I’m just home from a sacred landscape. I feel so lucky to have visited Taos, New Mexico, where I taught and participated in Jen Louden’s amazing writing retreat with twenty-two women. At 7000 feet we all pushed the pause button on our lives, made writing and our stories a priority. The Mabel Dodge Luhan House hosted us. We wrote, laughed, danced, listened, learned, napped and sweat! (It was hot.) Sometimes we cried, and oh my god did we eat… Hop over to my Instagram page to see some beautiful photos.
I read Deborah Levy’s gorgeous, portmanteau of a book, Things I Don’t Want to Know. Part memoir, part gender politics, part writing treatise, and literary theory, the book is a swift and deep river. I was moved by all that Levy had to say about painful reckoning with one’s past. It is particularly when we don’t choose to remember that our past remembers us, and sneakily invades our lives.
Levy also has much to say about voice and agency. “To speak up is not about speaking louder, it is about feeling entitled to voice a wish.” Throughout much of her childhood, Levy spoke very softly and was admonished to speak up, though she could not. Using her voice felt dangerous. (Her father was imprisoned for five years in apartheid South Africa.)
As a grown woman, a writer, she said, “A female writer cannot afford to feel her life too clearly, if she does, she will write in a rage when she should write calmly.” I get it. I intimately understand the rage and dismay that can arise from the loss of freedom a woman feels when she leaves her child body behind, becomes an object, perhaps a wife and a mother, and is told again and again that to voice a wish that is solely of the self, for the self, is outrageous. Because women are givers, we risk merging into anonymity.
But I don’t believe this is entirely gender based. Any giver is threatened with erasure. Nor do I believe women aren’t strong, and cannot write from a place of rage. Don’t be sloppy, don’t harden, remain curious, bold, and recognize your strength. Then, burn the page down!!
Jen Louden, the most authentically enthusiastic person I’ve ever met, led the Taos retreat. She offered many questions and ideas to encourage us go deep into the why of our writing lives. She asked us reflect upon a question that dogs us–in our lives, in our writing. We scrawled questions on slips of paper and dropped them in a cookie jar. Everyone then drew one and held onto the question for a few days, walking the beautiful Taos landscape, jotting answers when inspired, then taping the questions to the wall. Where do I go from here? Who am I without ambition? How will I know when enough is enough?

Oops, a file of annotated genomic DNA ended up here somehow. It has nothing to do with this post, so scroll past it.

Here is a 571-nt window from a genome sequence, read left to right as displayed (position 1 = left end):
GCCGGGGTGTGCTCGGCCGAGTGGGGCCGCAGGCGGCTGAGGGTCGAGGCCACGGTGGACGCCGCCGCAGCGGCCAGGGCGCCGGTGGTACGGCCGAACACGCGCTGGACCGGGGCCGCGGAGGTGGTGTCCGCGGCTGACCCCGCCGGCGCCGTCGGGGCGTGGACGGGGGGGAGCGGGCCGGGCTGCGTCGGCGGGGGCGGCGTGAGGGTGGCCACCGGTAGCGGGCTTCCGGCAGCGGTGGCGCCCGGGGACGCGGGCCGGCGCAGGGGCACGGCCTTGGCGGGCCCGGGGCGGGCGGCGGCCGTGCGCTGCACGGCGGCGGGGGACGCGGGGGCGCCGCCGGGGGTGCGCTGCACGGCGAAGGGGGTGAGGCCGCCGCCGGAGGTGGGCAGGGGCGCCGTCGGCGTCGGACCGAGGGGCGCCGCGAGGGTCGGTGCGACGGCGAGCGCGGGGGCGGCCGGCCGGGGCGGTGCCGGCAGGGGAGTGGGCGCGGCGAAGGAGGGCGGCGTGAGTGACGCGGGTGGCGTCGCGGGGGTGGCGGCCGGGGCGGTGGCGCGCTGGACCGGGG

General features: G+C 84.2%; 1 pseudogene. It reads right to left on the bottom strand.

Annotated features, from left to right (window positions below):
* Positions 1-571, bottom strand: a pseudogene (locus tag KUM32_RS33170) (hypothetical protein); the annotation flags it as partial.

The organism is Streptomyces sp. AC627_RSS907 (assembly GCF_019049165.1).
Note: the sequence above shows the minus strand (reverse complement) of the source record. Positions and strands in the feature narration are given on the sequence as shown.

And this: Is everyone lonely?
The question slayed me. Because of course, the answer is yes. Not all the time, but perhaps more often than we like. We’re lonely binging Netflix on our sofas. We’re lonely swiping through Instagram, or Twitter, or checking our Facebook feeds. We’re lonely sitting at our desks, struggling to write one true sentence, and then another. We’re lonely when we miss connections with those we love. We’re lonely when we don’t feel seen.
Any of the women at the retreat could have written the question. What I came to understand as I thought more about it: Thank God for my writing. Alone at my desk I am challenged and infuriated. I feel really shitty as I try, then fail, and then fail better. But that lonely time writing is when I’m with my best friend. My writing/my friend has seen me through really dark times. It has helped me gain understanding about…well, me. It has helped me develop compassion. My writing has helped me become a better human being.
So yes, Dear Writer who posed the question to all of us. Everyone is lonely. But you have the magic tool to learn the world and bring it closer. Do what you love (and hate) to do, write.
The food was so terrific at the lodge in Taos, mostly fresh vegetables, big salads and lots of baked treats.Yum! But, I didn’t get much Southwestern food. So, I plan on making these, even though Portland weather will be in the 90’s all week. I promise, you will love these enchiladas. They were a staple in our home when the children still lived with us. Oh, now I’m feeling a little verklempt, missing their sweet faces at our dinner table. Which brings me back to Deborah Levy and the struggle for self. I guess the question is, how do we stay strong in the self and continue to give, to share our lives? I think an answer is to take time, to make time, to retreat and do what you love, just for you.